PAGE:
When you think of traditional music associated with Christmas and the first month of winter, you tend to think of deep crooner voices, pianos played whilst cosying up by a fireplace (whether contemplatively slow or boogie woogie-influenced energy for a group cheer) and lush string orchestration paired with jolly brass. Daniel Knox’s latest fourth full length Chasescene meets those season-associated music expectations to make the release of his new album sound timely.
However, one of the great things about the Chicago-born musician is how he misleads listeners into a false sense of comfort and familiarity. The lyrics within the simplistic wintery sound are mysterious, intriguing and full of dark two-faced humour. Like the haunting ‘Blue Car’ from his previous self-titled record – which paired a baby mobile lullaby sound with a tale of stalking – it will leave the curious wanting to know about his unfolding stories.
The first preview listeners were provided for Knox’s new record Chasescene was the dramatic teaser single ‘Cut From The Belly’. It’s a great example of the tone of a voice working perfectly in harmony with the lyrics because he has a revengeful sinisterness in his vocal expression.
Although one of the fantastic things about his lyrics is that they are always up to multiple interpretation, it’s easy to imagine the central outcast character in the song existing in a pitchfork-waving society, along the lines of The Hunchback of Notre Dame or Mary Shelley’s Frankenstein. As suggested by: “Man was not meant to live with beast. From the jackal to the priest/ I clipped the culprit from his leash. I took the instrument from its sheath. / Smell the blood and the rotten meat. But I reattached what they tried to eat.”
It’s quite carnivorous indeed but those who have followed Knox’s catalogue know that he can be unapologetically descriptive and doesn’t shy away from controversial lyrics. As is the case with the two most misleading tracks ‘Pack Your Bags’ and ‘Me and My Wife’. These are two tracks with straightforward piano and swaying strings that feel non-threatening. However, on the former he has such a psychotic obsession of someone leaving him that he threatens to leave them “at the bottom of a river” where “no-one can hear you now” and “God help you if you should leave me now, I’ll haunt the places that you’ve been sleeping.”
‘Me and My Wife’ is also an odd tale. It starts off with the line: “Me and my wife took home a child we found from a store in the back of aisle,” and goes to mention that child fell out of the moving car and that his wife is no longer alive, and that he is writing this story in the form of a letter on his death bed.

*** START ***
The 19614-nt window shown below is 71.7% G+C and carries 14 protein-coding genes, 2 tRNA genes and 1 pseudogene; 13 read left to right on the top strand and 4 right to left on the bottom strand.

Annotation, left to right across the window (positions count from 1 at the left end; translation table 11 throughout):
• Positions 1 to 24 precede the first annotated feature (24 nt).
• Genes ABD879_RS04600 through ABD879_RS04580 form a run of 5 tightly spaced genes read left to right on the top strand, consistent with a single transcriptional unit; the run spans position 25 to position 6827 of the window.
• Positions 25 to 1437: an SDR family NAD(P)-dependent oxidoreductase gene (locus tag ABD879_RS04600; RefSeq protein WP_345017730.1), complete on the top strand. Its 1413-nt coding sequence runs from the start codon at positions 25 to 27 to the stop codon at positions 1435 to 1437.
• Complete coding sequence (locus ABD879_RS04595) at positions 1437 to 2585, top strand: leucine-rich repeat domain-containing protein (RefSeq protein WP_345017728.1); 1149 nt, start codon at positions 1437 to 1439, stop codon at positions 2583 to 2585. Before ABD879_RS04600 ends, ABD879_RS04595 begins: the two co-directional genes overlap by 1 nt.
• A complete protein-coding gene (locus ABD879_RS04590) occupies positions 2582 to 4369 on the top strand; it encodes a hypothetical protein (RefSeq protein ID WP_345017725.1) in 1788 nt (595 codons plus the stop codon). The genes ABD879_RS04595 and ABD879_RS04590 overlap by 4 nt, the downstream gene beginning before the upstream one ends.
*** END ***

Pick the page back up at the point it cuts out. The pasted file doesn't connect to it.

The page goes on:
The simplistic piano-piece ‘Mrs. Roth’ is also curiously menacing lyrically when simulteanously maintaining a calm music disguise. Who is Mrs. Roth? Whoever she is Daniel Knox is teasing her intensely. “I took something from your desk. Can you guess what it is? Something you enjoyed.” and “I put something in your drink. Can you guess what it is?”
Furthermore ‘The Poisoner’ is inspired by an actual poisoning of food and drink – Knox was maliciously infected unknowingly by a flatmate for a long period of time – and lyrics suggest that it’s from the point of the view of the perpetrator. “Quiet as a mouse I chase you all around the goddamn house. But you don’t chase back.”
It’s one of two tracks in which Daniel Knox gives up his vocal responsibility by bringing in collaborators – the first time he has done that on a full length. With folk singer-songwriter Nina Nastasia on ‘The Poisoner’ and the other track being the jazz track ‘Capitol’, which contains a sultry whispery performance from Jarvis Cocker – a return of favour of sorts because Knox provided backing vocals on Cocker’s 2009 record Further Complications.
Daniel Knox will always be compared with the identical John Grant for the similarity in baritone voice, dark humour and bearded appearance (although Knox’s voice is less spontaneous in pitch and the music can be less entertaining), but Knox is the king of the of the muliti-layered deceitful composition. If you wanted to make a Christmas song sound ominous, he’s your man.
Chasescene is released on 7th December through H.P. Johnson presents.